My generation of Cricket stars, players I grew up idolizing, following and relating too are retiring now, and the new crop of players are just player for me. Apart from Dhoni to some extent, not many of them are kindling the kind of passion for stars that I had in the late 90’s and early 00’s. Cricket watching now is just a different experience because of it. I am watching less and less of the games, relying more on Cricinfo, don’t remember any statistics (when at one time, I could rattle the century list, wicket taker list, could recall exact bowling performances from any match etc etc), and the relationship with the game has completely changed.

As much as I am scared about T-20 stealing awesome Test match experiences, I am thankful for the IPL to bring all these players back to the ground, even if it is just for 20 overs. It makes me feel like a teenager again, to watch Warney bowl to Sachin!

*Here, I had planned another trip down memory lanes for more cricket related memories, but Tennis is important too. More cricket can wait for a different post*

Thoughts about Doordarshan will make any 90’s generation nostalgic about their programming. DD showed the grand-slams, and Amma had picked up the habit of watching it from Delhi-Thatha (ya, Amma’s appa/amma are Delhi thatha/patti and Appa’s appa/amma are Madras Thatha/Patti). I would stick around while she would watch the tennis, and explain the sets, games and deuces to me. The game grew on me slowly, and is always in the mix of the sports that I watch regularly.  As with Football, the earliest players that I saw were the ones who endeared me. Stefan Edberg, Sergi Bruguera, Micheal Chang, Jim Courier are some of the players I have feverently supported over time.

But the player who has captured my attention and who is still my favorite player (even ahead of FedEx) has been Andre Agassi. I remember (the weird kind of remember), Agassi, long haired, rebel and prodigy, sweeping the ’92 Wimbledon. Since then, it has been a bumpy ride for me, surrounded by Pistol Pete fans, and having had to bear their ridicules when Agassi was going through the worst slump of his life. I have spent watching game after game, willing anyone to go past Pete, just so that all the Pete fans feel the pain that the Agassi fans were feeling. It did not happen, but Agassi scripted the most fairy-taleish comebacks in history, and late 90’s and early 00’s have been the best time for Agassi fans. I still miss him on the courts, and wish that someone take a movie about his life, which can be such an inspiration. My early post on the man says it all. My favorite-est tennis player ever!. Ah! Agassi reminds me of Steffi. I stopped caring about who won the ladies grand-slam after Steffi retired, and more so in the Williams power years (if I absolutely hate someone, it has to be Serena)…and now, with all the russian players with similar sounding names and even more similar playing styles, Women’s tennis needs a prodigy, and badly.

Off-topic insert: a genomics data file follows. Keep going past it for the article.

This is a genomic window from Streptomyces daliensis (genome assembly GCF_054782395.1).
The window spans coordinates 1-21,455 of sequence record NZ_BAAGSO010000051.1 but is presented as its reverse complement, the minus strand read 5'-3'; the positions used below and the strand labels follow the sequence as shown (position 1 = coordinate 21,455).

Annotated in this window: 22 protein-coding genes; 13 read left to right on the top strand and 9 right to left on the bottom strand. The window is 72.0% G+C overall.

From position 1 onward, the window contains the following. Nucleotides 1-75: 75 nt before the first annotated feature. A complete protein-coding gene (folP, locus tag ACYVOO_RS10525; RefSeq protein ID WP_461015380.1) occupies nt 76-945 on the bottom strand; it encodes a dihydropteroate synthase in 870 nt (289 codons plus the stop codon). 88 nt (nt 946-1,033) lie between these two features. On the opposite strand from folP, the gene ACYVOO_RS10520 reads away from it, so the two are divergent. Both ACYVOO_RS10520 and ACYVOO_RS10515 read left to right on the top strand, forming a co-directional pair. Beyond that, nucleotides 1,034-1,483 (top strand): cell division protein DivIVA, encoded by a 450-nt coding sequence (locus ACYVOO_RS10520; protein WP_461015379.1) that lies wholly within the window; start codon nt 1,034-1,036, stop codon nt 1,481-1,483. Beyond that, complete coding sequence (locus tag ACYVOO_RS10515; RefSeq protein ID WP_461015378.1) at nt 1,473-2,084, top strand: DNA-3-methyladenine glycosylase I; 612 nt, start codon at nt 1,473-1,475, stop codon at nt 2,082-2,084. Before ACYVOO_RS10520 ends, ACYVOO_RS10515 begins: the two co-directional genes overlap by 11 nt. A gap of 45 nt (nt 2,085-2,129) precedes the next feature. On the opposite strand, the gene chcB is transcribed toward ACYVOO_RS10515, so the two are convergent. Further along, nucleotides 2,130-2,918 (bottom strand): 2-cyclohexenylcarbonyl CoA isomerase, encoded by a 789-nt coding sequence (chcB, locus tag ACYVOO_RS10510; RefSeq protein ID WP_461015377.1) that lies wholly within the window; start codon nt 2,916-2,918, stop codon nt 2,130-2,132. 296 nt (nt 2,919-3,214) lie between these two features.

In 2001, Sampras was shooting for a record in London. In the 4th round, he faced the magician. Years of hating Sampras had me, by default supporting the 19 year old, long haired, ponytailed Swiss-man. They produced an amazing match, which makes for quite good viewing, and by the time Sampras was finally defeated in the 5th set, by the wizard FedEx, I had decided that I will be Federer’s fan for life. Now, no matter what statistics say or don’t say, no matter what Rafa fans claim, there has not been a better player  in the courts than FedEX. Period. FedEx is one love-affair that is still continuing, and even if, as critics and fans view that FedEx is going down, it is going to be a passionate, nail baiting support for the man, till he hangs up his racket.

And here is the match up between the legends.

Yes, I raised my hands in celebration at the end of the video!

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  1. #1 by Kaushik on October 7, 2009 - 4:44 pm

    Hi Namesake,
    Found it hard to get to your blog, anyway, finally here.
    I’m not much of a football buff, I follow bits-and-pieces of the game mainly for quiz/GK-related facts.
    Otherwise, I could relate to most of your writings.
    Reading about Rahul Dravid made me recollect something I wrote about him. Though absolutely devoted to cricket, and having worshipped Sachin for most part of the 90’s, I think my first informed, realized favourite was Dada. And then, respect for Rahul grew. Now, though, I’d have to say I love the 3 of them as much as the other, though, each, I love more when it comes to certain qualities – like Dada for sheer guts & nerve, Rahul for his sincerity and straight-drive and Sachin, for his greatness and Sharjah-94.
    Wrt tennis, my all-time love has been, is and will be Steffi. My earliest memory of tennis is crying when Sergei Bruguera defeated Jim Courier in one of the early 90’s French Open. After that match, I became a Bruguera fan – all childishness, of course. But Sampras, I never really was ever a fan. Yes, I do admire his greatness and records, but never a fan. Which finally brings me to FedEx. Yes. Greatest. Period. 🙂 Oh, nice coincidence, I read the bit abt you mentioning Bruguera after I’d written the above bit. 😀
    If there’s one thing I wish for, it’s that Rahul signs off in style, with his head held high. Irrespective of what Sachin’s form is when he retires, he will be given the ultimate farewell, not so for Rahul. Let’s see.